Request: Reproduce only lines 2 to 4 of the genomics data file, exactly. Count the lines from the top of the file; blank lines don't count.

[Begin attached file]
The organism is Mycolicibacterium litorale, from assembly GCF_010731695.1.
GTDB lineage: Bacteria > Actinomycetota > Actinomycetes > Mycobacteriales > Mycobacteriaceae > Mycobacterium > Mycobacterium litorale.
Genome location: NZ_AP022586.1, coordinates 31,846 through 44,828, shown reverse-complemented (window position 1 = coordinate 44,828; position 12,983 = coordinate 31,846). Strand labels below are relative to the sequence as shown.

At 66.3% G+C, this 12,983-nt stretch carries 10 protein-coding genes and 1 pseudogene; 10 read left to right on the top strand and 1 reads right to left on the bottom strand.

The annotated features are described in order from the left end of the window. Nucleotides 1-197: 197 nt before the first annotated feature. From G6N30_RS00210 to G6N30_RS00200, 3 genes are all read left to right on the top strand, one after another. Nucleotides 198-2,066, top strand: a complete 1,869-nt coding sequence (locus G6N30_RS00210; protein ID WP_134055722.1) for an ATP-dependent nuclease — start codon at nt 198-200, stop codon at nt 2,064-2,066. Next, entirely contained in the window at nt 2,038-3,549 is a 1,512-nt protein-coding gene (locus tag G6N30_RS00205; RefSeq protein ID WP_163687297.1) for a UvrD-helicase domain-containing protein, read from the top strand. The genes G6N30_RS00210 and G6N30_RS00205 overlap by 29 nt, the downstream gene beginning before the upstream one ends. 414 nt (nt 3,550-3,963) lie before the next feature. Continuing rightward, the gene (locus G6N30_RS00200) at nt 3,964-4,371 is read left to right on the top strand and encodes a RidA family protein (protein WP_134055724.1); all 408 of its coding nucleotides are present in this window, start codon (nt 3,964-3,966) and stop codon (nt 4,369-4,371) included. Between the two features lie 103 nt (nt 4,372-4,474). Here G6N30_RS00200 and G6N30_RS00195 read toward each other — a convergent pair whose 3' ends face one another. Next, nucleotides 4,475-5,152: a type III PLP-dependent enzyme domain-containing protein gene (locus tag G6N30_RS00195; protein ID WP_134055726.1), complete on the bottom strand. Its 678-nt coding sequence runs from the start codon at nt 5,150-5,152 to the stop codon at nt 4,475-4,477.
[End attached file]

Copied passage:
GTDB lineage: Bacteria > Actinomycetota > Actinomycetes > Mycobacteriales > Mycobacteriaceae > Mycobacterium > Mycobacterium litorale.
Genome location: NZ_AP022586.1, coordinates 31,846 through 44,828, shown reverse-complemented (window position 1 = coordinate 44,828; position 12,983 = coordinate 31,846). Strand labels below are relative to the sequence as shown.

At 66.3% G+C, this 12,983-nt stretch carries 10 protein-coding genes and 1 pseudogene; 10 read left to right on the top strand and 1 reads right to left on the bottom strand.